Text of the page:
Wandering 72-year-old man with Alzheimer’s gets shot to death. At the top of the NYT article the scene is described almost poetically:
No one is sure how, in the frigid hours before dawn last Wednesday in this small north Georgia community near the Tennessee border, Mr. Westbrook ended up nearly three miles from home with a handful of other people’s mail, jiggling Joe Hendrix’s doorknob.Further down, there are more details about how it looked from Hendrix's point of view. It was "Just before 4 a.m." and:
Mr. Hendrix, 34, stepped onto his porch with a Glock pistol in his hand and his fiancée inside on the phone with a 911 dispatcher. He fired four shots. One hit Mr. Westbrook in the chest.
On a cold and damp day Tuesday, Mrs. Westbrook buried her husband of 51 years...
At least twice, Mr. Westbrook climbed onto the small porch, tried to open the door and rang the doorbell....Note the plural: "calls."
“When you listen to the 911 calls, it’s evident to me that there was fear displayed at least by the female who lived there,” [the sheriff] said.
As Mr. Westbrook came around a corner of the house, Mr. Hendrix took his gun and repeatedly called for him to identify himself, he told the police. Then he fired the shots. Mr. Hendrix told investigators that Mr. Westbrook continued to approach him, so he fired the shot into his chest.So it wasn't just a man jiggling the doorknob at a strange hour and then waiting for an answer only to be met by a man who steps right out and fires 4 shots. There was activity around the house and beyond the porch area, in the middle of the night. The couple inside were scared and enough time passed to make more than one call to the police. Hendrix went outside to investigate, tried to interact with the intruder, and only shot when the man kept approaching.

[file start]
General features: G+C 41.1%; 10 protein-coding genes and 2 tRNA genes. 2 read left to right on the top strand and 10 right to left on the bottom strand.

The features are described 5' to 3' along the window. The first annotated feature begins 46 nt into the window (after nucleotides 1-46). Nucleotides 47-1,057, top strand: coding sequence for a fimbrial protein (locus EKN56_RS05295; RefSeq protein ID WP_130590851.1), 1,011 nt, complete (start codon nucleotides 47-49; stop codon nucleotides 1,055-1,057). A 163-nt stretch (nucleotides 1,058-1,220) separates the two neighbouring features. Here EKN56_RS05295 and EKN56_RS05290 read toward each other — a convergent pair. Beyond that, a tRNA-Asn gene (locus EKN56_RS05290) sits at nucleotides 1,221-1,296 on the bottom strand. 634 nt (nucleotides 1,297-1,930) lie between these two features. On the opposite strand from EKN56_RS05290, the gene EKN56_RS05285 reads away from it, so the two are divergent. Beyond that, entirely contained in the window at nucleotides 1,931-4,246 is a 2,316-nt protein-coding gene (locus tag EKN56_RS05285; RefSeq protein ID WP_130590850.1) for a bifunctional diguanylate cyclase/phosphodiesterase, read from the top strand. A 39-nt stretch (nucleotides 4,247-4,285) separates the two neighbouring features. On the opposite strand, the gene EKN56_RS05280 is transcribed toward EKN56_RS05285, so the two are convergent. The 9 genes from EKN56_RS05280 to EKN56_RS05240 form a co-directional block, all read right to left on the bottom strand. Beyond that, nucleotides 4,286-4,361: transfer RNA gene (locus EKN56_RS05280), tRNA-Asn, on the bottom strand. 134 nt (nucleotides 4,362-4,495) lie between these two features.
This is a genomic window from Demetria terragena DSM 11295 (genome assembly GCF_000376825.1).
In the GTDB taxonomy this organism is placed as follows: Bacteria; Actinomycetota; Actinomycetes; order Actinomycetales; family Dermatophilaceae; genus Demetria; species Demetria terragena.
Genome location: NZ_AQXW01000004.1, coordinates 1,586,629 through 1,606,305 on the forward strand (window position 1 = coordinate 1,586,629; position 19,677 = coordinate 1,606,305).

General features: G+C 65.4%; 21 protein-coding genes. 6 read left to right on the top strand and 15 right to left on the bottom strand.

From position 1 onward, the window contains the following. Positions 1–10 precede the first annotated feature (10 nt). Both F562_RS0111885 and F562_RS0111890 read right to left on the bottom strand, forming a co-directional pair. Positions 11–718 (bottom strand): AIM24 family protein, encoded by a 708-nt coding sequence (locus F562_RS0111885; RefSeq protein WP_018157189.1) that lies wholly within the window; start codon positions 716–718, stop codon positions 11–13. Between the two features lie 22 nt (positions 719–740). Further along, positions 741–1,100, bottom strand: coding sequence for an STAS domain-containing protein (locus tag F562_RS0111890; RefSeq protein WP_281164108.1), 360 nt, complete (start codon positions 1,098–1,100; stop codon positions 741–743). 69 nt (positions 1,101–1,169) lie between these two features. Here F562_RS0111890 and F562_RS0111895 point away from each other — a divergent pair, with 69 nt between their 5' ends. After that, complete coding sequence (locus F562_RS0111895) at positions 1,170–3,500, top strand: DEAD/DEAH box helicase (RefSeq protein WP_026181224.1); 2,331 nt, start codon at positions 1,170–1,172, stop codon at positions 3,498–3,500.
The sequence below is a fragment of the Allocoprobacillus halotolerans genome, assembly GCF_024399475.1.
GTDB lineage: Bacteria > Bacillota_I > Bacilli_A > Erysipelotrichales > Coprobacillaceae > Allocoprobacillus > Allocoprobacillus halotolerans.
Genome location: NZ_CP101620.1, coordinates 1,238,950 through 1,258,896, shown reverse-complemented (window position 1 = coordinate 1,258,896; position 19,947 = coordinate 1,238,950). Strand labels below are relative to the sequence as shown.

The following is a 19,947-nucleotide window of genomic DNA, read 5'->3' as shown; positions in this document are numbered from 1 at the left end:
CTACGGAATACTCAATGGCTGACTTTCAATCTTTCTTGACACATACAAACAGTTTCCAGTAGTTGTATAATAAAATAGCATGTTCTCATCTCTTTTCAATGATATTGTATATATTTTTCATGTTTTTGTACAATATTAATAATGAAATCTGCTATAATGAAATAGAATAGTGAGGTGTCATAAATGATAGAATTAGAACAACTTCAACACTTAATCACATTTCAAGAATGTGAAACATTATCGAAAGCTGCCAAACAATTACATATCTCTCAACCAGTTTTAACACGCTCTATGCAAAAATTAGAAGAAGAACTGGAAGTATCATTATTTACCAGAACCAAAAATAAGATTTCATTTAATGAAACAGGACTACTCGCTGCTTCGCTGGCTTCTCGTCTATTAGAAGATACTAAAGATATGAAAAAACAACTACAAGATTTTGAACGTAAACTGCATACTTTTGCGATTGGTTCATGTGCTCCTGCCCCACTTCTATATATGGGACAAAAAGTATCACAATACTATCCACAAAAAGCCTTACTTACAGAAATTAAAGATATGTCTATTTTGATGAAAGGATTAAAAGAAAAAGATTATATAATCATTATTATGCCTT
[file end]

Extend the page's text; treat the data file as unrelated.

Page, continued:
“When we sat down and told him the age of the victim and the diagnosis, he broke down and became emotional,” Sheriff Wilson said.Most of the article is about whether to prosecute Hendrix (and the usual material about Stand Your Ground law). Commenters over there are quick to blame guns, but I think homeowners have a right to defend themselves against someone trying to break into their house at night. Hendrix tried to talk to the man and couldn't see that he was old and didn't know that his mind had deteriorated.
Mrs. Westbrook says she's not sure whether Hendrix should be charged. The article begins with the line "Deanne Westbrook had tried everything to keep her husband, Ronald, in the house." No one wants to say anything unkind to a woman who lost her husband and who tried to treat him well, but if we're going to ask whether Hendrix was reasonable, shouldn't we also ask if Mrs. Westbrook was reasonable?
What more could she have done? Didn't she know that her husband went out and behaved in a way that would scare people at night and that he would not be able to explain himself when people asked him what he was doing or to stop when he was told he'd better stop? He needed supervision and constraint.
"He should have stayed in the house like a normal person would." That was the wife's quote. I see ambiguity in it now.
By the way, you don't need to look far in the NYT archive to find articles about people with Alzheimer's where the suggestion is that others ought to show them the exit from this life. They're all jiggling at the doorknob.